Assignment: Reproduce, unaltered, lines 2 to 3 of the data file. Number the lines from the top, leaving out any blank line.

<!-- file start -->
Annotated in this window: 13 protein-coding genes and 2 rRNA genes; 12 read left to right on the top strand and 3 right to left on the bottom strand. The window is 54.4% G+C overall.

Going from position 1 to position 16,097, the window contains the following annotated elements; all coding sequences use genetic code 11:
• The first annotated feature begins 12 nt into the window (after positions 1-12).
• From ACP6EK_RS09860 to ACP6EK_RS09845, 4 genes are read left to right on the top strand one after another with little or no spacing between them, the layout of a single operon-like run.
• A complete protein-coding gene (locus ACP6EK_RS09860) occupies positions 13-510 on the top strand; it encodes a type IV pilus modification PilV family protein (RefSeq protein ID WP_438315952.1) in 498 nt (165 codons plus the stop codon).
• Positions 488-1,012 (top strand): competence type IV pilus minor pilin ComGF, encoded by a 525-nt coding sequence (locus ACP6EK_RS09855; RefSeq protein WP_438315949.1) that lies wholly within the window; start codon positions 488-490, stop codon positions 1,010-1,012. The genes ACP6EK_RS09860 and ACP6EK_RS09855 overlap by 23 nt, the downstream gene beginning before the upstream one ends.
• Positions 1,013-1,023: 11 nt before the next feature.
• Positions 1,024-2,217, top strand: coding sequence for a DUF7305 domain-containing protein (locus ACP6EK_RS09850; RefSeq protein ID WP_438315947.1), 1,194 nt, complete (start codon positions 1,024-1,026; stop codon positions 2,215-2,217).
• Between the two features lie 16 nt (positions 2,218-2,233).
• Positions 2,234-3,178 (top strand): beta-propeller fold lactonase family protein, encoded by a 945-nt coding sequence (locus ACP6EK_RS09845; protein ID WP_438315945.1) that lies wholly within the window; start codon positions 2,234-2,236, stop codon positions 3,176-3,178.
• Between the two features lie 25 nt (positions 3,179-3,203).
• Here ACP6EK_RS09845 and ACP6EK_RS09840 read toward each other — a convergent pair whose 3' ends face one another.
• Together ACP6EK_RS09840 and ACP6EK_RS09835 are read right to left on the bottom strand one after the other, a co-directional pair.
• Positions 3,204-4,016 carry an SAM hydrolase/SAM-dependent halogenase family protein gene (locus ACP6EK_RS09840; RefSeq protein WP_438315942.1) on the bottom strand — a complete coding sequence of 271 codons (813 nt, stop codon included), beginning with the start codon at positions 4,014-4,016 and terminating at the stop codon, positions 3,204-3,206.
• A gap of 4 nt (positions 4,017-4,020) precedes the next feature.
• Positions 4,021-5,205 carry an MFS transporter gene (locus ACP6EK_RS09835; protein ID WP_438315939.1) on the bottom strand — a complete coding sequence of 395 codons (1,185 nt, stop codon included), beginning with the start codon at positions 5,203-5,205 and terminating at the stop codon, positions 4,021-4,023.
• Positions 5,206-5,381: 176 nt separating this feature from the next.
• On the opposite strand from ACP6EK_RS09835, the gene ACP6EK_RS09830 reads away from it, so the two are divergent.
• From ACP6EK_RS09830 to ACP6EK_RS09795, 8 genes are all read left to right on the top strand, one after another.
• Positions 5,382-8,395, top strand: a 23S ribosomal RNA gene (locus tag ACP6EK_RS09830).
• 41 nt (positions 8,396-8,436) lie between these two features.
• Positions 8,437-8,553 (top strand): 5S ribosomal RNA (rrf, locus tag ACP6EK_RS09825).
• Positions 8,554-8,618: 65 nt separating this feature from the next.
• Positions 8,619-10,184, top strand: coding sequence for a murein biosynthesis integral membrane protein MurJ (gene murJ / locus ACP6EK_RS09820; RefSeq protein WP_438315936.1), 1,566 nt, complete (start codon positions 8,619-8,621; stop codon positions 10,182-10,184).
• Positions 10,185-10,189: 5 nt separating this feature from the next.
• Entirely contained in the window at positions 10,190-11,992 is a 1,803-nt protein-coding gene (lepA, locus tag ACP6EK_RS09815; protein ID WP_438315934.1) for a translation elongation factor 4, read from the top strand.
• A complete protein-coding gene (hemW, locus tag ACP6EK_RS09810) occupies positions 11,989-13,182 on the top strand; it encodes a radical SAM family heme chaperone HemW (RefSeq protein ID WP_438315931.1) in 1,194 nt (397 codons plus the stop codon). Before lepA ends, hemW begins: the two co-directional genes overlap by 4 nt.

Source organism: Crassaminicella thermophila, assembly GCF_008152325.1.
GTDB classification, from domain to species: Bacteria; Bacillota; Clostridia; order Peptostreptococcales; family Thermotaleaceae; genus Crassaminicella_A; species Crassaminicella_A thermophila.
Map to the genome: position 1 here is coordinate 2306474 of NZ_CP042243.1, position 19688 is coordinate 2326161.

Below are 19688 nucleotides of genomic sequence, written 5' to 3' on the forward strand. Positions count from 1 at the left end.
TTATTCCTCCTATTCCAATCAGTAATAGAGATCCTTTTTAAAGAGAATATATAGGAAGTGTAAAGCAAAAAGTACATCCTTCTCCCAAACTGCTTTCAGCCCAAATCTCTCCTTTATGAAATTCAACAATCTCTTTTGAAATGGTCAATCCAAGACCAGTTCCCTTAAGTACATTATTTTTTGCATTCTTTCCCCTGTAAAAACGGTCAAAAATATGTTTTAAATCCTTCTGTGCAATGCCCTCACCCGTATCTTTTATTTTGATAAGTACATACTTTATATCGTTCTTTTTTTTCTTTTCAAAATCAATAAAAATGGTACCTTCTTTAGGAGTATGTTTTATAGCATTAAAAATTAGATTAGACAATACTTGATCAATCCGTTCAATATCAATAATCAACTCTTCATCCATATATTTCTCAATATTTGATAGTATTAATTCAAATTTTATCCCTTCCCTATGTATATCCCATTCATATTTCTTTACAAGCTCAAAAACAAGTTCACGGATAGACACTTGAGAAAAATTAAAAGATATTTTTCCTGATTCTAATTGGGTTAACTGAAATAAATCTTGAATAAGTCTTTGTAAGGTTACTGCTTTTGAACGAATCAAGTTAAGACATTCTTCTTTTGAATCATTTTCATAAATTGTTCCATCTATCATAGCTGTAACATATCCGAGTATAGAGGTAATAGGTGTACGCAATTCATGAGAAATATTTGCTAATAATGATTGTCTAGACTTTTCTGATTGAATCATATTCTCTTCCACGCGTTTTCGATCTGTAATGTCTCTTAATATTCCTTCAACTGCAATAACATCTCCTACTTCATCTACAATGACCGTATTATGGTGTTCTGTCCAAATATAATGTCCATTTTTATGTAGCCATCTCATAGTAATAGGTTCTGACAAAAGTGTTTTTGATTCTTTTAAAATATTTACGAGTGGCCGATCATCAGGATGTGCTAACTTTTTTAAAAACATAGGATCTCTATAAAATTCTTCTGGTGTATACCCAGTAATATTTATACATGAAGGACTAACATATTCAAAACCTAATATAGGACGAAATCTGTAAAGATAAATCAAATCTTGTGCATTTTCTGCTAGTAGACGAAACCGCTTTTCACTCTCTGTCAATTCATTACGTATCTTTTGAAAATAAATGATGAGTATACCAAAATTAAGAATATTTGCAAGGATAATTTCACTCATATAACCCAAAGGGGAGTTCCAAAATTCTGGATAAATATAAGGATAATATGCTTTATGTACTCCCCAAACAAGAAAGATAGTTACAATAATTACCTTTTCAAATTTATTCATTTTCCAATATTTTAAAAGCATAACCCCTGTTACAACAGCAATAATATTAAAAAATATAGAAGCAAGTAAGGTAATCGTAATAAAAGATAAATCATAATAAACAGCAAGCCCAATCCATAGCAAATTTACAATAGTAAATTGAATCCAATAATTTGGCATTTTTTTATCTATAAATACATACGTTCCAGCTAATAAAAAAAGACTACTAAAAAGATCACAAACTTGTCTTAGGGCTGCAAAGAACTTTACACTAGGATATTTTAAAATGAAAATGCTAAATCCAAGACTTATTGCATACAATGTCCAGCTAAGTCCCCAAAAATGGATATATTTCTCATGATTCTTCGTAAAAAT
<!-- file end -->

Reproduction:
Going from position 1 to position 16,097, the window contains the following annotated elements; all coding sequences use genetic code 11:
• The first annotated feature begins 12 nt into the window (after positions 1-12).